Keith and Howie Beardslee in “All God’s Children,” a documentary by Scott Solary and Luci Westphal. (Photo: Howard Beardslee / www.allgodschildrenthefilm.com)
“How many African souls were worth my soul?”
That’s the question of a former missionary kid in Africa, whose abuse at a boarding school for missionaries’ children in Mamou, Guinea, is the subject of a chilling new documentary, “All God’s Children: The Ultimate Sacrifice,” by Scott Solary and Luci Westphal.
Now available on DVD, “All God’s Children” examines the systemic abuse at Mamou Alliance Academy, which boarded the children of missionaries sent by theChristian and Missionary Alliance (C&MA), an evangelical denomination based in Colorado Springs, Colo. Twenty minutes into the documentary, you wish the stories of physical, sexual, verbal and spiritual abuse would just stop. The accounts of physical beatings, editing of letters to parents, spiritual manipulation and dental procedures without Novocain mirror the dread that missionary kids, or MKs, some as young as 5, experienced for nine months at a time, hundreds of miles away from their missionary parents—who believed their children were in good, capable care and that they themselves were doing God’s work.
“All God’s Children,” running 70 minutes and buoyed by plentiful photos and home movies, is told through the eyes of three missionary families: the Beardslees, Darrs and Shellrudes. The MKs, now adults and dealing with the history of that abuse, share their stories on camera for the first time. Almost all speak of lost childhoods, and some speak of lost faith.
The filmmakers focus on the abused, not the abusers, some of whom are still alive. Solary and Westphal do, however, use the names and photos of some of the staff at the academy, who have denied wrongdoing in investigations by the C&MA.
The documentary opens with a brief explanation of why missionaries do what they do in the first place: to fulfill the Great Commission. It then proceeds to detail the situation of C&MA in Africa and how missionaries were required to send their children to boarding schools that, the documentary argues, were run by personnel rejected for other types of missionary appointments.
“All God’s Children” moves past the stories and into the effects of abuse. One MK speaks of depression and suicidal thoughts; another says he couldn’t comprehend having children of his own because childhood was tragic; another says it would take a Damascus-Road experience to make him a “true believer.”
Solary and Westphal, who began production on this in 2004, then follow these stories to their natural conclusion: what, if anything, the C&MA did about these abuses. The Mamou Alliance Academy was shut down in 1971, but some of the personnel from the school were still employed by C&MA, and the organization continued to run other schools.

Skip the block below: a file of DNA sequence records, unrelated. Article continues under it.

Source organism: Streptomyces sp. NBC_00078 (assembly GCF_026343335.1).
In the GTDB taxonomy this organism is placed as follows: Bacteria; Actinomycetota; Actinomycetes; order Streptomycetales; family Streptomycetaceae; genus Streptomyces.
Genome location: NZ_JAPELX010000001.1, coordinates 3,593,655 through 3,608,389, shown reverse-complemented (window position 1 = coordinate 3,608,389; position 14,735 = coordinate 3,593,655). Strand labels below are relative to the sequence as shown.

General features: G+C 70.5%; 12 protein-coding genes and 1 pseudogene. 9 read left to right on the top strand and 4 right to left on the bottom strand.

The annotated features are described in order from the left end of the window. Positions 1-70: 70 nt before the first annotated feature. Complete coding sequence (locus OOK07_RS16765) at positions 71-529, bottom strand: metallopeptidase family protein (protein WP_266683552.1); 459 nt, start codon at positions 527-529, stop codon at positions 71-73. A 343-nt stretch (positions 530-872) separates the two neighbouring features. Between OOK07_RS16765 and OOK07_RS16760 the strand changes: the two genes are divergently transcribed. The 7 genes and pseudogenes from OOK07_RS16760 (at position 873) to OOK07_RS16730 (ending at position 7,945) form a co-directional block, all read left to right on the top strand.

The MKs from Mamou wanted not only closure but assurances that others would not endure what they did. They found C&MA unresponsive at first, and then the victims experienced various levels of response and action. Bob Fetherlin of C&MA appears on camera with the unenviable task of explaining the denomination’s response.
“It’s not that victims are against forgiveness,” says one MK. “It’s that victims are against forgiveness as the solution to the problem.”That sentiment seems entirely appropriate given the inaction by all sorts of religious bodies when faced with evidence of wrongdoing.
“It wasn’t just a few bad individuals,” says another MK. “It was a consistent, systemic problem.” These observations are necessary to help counteract the defense against wrongdoing offered in many sectors, from religion to sports to finance: It’s just a few bad apples.
“All God’s Children” tells a tragic story—one that no one really wants to hear, but one that responsible adults need to hear. It reminds us that all souls need saving, starting with the ones God has seen fit to put in our care.
Cliff Vaughn is managing editor and media producer for EthicsDaily.com.
MPAA Rating: Not rated. Reviewer’s note: Nothing objectionable.
Directors and Producers: Scott Solary and Luci Westphal
Interviewees: Ann N. Beardslee; Howard M. Beardslee; Howie Beardslee; Keith Beardslee; Anne Darr; David Darr; Dianne Darr Couts; John Darr; Richard Darr; Beverly Shellrude Thompson; Marilyn Christman; Ralph Shellrude; Bob Fetherlin.